• API number, a unique identifier applied to each petroleum exploration or production well drilled in the United States.
  • API unit, a standard measure of natural gamma radiation measured in a borehole.

Education outreach

In addition to training industry workers and conducting seminars, workshops, and conferences on public policy, API develops and distributes materials and curricula for schoolchildren and educators. The association also maintains a website, Classroom Energy.

In the second half of 2008, as the US presidential election neared, API began airing a series of television ads where spokeswoman Brooke Alexander encourages people to visit their new website, API does not use their own name in the ads but does call themselves "The People of America's Oil and Natural Gas Industry."


API has spent more than $3 million annually for each the last five years (2005 to 2009) on lobbying, and $3.6 million in 2009.[3] In API’s latest quarterly “Lobbying Report” submitted to the US Senate, the organization reported that it had 16 lobbyists supporting it to lobby on various Congressional activities.[4]

API conducts lobbying and organizes its member employees' attendance at public events to communicate the industry's position on various issues. A leaked summer 2009 memo from API President Jack Gerard, asked its member companies to urge their employees to participate in planned protests (designed to appear independently organized) against the cap-and-trade legislation the House passed this summer. "The objective of these rallies is to put a human face on the impacts of unsound energy policy and to aim a loud message at [20 different] states," including Florida, Georgia, and Pennsylvania. Gerard went on to assure recipients of the memo that API will cover all organizational costs and handling of logistics. In response to the memo, an API spokesman told media that participants will be there (at protests) because of their own concerns, and that API is just helping them assemble.[5].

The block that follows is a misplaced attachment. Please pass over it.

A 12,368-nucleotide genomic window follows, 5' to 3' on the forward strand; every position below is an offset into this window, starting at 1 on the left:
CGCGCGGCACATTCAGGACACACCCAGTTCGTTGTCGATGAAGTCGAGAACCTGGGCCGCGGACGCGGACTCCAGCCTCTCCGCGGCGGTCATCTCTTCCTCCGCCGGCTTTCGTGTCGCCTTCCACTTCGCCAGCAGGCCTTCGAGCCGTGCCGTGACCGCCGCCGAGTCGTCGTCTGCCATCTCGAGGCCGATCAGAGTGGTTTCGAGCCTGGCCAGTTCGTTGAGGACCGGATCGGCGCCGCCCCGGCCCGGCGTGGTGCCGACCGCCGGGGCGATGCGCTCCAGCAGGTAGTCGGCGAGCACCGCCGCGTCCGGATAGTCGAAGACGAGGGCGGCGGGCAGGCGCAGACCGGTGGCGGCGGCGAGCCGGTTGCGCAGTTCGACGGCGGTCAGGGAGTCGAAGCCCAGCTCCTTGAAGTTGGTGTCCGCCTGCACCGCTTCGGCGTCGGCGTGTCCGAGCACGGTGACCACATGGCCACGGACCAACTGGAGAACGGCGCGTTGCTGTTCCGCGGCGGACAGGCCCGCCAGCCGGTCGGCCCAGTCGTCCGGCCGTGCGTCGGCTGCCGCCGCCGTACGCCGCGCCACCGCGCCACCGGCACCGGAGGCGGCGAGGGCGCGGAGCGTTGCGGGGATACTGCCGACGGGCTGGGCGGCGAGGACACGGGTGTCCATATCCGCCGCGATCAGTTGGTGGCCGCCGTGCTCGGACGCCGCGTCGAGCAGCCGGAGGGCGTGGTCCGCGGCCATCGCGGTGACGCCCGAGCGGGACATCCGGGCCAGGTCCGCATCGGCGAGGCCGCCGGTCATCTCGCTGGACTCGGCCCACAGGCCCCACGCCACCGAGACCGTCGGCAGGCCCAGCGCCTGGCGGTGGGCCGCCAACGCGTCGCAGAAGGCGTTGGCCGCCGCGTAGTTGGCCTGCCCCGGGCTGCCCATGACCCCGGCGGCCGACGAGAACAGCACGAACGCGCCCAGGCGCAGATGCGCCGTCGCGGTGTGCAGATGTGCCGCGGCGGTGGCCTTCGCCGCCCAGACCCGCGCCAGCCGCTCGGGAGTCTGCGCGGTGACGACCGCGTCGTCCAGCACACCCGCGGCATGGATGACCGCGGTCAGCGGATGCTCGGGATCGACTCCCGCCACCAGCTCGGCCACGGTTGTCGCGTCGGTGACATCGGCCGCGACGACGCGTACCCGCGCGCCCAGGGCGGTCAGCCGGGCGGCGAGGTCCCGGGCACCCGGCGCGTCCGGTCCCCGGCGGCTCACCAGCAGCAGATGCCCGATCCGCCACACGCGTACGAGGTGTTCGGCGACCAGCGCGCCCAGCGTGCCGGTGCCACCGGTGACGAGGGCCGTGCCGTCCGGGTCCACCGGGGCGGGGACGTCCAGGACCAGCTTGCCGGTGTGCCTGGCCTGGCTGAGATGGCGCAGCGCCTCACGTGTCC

To help fight climate control legislation that has been approved by the US House, API supports the Energy Citizens group, which is holding public events.[6][7]API encouraged energy company employees to attend one of its first Energy Citizen events held in Houston in August 2009, but turned away Texas residents who were not employed by the energy industry. Fast Company (magazine) reported that some attendees had no idea of the purpose of the event, and called it “astroturfing at its finest.“[8] Lobby Groups to Use Town Hall Tactics to Oppose Climate Bill

See also


  1. ^ a b API statement
  2. ^
  3. ^ Center for Responsive Politics, summary report
  4. ^ Second Quarter Lobbying Form, 2009, Secretary of the Senate
  5. ^ Newsweek, “The Browning of Grassroots,” Aug 20 2009
  6. ^ New York Times, "Oil industry backs protests of emissions bill," August 19 2009
  7. ^ Financial Times, "The big oil backlash," August 20, 2009
  8. ^ Fast Company, “How demonstrates how to screw up a grassroots event, August 21 2009

External links



Got something to say? Make a comment.
Your name
Your email address